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Fae Tactics review

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Fae Tactics lays out building blocks that most turn-based strategy players are already familiar with: elemental rock-paper-scissors, creature collecting, and combo attacks. From there, it subtracts a lot of menus, creating a stripped down and faster experience than classics like Final Fantasy Tactics. But what took longer to set in was what I came to see as the core aspect of the game—the idea that I wasn’t assembling a team like XCOM, but a toolbox. Nabbing new summons in Fae Tactics wasn’t up there with naming my alien-fighting marines after friends, but my weird menagerie had their own charms.

As Peony, you start out fixing your broken down motorcycle and then get drawn into witches, kingdoms, and an ancient war between humans and fae. Amid this conflict, Peony’s searching for her mother. But I actually found that the strange smaller stories—like a boxing chicken trying to beat a corrupt mafioso—were the most entertaining to me. Fae’s DNA is entwined with other JRPG and anime-inspired games, but it scribbles a silly face on its post-apocalypse faerie world and doesn’t drown in long dialogues.

As a strategy game, Fae Tactics lets you get comfortable in a routine for a few battles, then upsets that routine. Elemental enemies approach in a squad out for blood, environments supercharge one particular type of enemy, and traps and features of the battlefield range from amusing to deadly. Some of these challenges are painful the first time you encounter them, resulting in difficult battles if I didn’t adapt my party composition or tactics. In one case I watched bemused as the battlefield turned into a pinball table, flipper traps throwing my poor unit around and dumping him, poisoned, in front of the boss and halfway across the map from me.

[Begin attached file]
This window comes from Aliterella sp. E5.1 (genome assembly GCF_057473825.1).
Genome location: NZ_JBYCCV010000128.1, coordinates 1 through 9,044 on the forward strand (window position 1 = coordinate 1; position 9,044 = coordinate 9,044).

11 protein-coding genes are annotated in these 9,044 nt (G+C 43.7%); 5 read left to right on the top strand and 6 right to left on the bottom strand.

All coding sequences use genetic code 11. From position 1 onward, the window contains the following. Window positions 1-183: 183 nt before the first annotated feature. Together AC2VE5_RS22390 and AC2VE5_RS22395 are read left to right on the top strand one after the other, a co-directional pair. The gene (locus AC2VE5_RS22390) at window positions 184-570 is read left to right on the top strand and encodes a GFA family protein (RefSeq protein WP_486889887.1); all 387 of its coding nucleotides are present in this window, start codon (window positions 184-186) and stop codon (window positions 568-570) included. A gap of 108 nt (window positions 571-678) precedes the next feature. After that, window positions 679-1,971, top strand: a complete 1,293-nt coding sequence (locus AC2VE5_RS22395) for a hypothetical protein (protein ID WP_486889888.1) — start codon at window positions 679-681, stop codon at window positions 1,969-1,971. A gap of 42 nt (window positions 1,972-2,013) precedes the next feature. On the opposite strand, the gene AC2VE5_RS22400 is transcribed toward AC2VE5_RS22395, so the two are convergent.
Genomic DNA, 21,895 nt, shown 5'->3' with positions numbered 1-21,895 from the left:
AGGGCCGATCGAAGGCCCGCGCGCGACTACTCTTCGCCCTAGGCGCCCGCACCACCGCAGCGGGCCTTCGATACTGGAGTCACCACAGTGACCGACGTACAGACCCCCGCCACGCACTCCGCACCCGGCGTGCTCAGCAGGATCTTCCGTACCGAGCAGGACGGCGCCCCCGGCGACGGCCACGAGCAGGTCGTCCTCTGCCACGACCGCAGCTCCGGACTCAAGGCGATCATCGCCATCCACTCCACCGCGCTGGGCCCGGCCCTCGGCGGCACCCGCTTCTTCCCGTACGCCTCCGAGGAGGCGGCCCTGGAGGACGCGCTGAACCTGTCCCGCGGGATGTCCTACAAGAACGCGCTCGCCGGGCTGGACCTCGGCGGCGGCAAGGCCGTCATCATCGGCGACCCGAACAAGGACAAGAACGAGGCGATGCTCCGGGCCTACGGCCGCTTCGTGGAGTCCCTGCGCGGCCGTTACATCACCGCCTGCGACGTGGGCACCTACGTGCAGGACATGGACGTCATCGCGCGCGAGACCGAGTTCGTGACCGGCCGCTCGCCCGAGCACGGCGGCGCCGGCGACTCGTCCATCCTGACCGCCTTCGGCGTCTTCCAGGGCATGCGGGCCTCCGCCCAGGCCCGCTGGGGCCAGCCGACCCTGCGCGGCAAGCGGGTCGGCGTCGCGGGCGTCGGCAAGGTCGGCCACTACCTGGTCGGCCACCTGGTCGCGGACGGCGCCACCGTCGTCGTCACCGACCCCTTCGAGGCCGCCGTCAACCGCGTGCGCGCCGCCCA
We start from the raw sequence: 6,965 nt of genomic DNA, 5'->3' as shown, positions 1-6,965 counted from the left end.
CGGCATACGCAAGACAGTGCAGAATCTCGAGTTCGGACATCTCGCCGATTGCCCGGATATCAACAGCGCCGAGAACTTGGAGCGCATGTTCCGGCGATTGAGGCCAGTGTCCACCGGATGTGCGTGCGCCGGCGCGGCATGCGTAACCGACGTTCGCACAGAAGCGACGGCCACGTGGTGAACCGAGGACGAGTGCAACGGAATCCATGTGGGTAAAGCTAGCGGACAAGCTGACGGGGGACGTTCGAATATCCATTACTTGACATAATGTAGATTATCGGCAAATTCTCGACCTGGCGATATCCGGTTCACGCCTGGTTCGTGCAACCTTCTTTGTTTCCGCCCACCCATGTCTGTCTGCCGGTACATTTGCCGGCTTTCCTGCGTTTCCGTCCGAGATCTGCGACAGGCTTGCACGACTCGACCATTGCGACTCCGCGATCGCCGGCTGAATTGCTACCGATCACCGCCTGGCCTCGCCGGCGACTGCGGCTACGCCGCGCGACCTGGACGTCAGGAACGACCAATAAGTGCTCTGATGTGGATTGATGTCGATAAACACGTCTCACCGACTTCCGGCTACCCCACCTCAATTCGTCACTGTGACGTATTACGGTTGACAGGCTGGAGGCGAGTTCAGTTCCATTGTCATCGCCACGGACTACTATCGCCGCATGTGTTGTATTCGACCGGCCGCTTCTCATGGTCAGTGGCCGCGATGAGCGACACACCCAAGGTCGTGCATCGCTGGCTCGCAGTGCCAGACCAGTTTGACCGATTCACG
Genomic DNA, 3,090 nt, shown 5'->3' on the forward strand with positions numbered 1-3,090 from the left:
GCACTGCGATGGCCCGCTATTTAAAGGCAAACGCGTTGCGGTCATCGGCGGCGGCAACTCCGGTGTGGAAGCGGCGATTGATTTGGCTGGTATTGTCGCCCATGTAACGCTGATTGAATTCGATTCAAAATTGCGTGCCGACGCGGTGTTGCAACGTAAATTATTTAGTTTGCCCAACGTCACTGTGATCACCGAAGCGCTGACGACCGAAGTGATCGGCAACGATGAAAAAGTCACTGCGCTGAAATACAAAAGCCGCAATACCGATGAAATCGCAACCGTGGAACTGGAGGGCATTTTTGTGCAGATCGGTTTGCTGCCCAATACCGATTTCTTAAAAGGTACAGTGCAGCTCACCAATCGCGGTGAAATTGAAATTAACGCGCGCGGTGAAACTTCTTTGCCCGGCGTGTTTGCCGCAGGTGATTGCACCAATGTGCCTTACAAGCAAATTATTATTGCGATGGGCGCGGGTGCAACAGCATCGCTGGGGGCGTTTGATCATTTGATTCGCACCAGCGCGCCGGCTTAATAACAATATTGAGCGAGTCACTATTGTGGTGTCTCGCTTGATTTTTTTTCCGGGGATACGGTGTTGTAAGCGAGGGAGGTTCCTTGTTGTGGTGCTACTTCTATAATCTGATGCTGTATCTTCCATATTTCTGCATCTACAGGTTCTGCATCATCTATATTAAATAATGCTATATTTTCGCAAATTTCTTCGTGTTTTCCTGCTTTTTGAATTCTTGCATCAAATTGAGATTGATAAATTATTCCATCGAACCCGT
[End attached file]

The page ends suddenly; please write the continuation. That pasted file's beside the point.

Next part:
Other times, I found ways to turn enemies’ traps against them. One time a gremlin was operating a cannon covering the bridge over a pond, with another enemy blocking the far side. After my two attempts were spent getting blasted by cannon fire, knocked into the water, and thoroughly embarrassed by the gremlin squad, I started my strategy over. This time I swapped my summoned units out for a pair of flying ones, who merrily flew across the water to clear out the living roadblock so I could safely run across. The gremlin manning the cannon continued to fire at the same empty bridge for the rest of the battle. You do you, little guy.

The most frustrating thing I encountered in Fae Tactics is a familiar gaming trope: protection missions. These friendly NPCs often had a different idea of the battle plan than I did, and would run away out of my healing range just to perform some weak elemental attack. About half of my lost battles were due to these friendlies getting absolutely nuked by a lucky ultra crit or simply running directly into danger. These setbacks weren’t so frustrating that they stopped me from wanting to swing at the next summon-piñata, though, and my drive to continue to add new options to my stable was high.

Sometimes I missed the lack of more in-depth customization or abilities for my characters, a genre staple in games like Disgaea. Summon units (creatures, basically) and leader units have simple standardized abilities on attack, assist, and wait, and there are no classes to advance in. Summons use preset abilities, and leaders can only advance on three passive paths—essentially offense, defense, and other. With the only customization being my choice of unlocked weapons and one other equipment slot, I often wished I could take my favorite leader and tweak them with more options, but Fae Tactics is deliberately streamlined, nixing nested menus in favor of the feeling that you’re bringing a small toolbox into each encounter. Fae Tactics wants you to find good strategies, but it doesn’t want you complacent in them.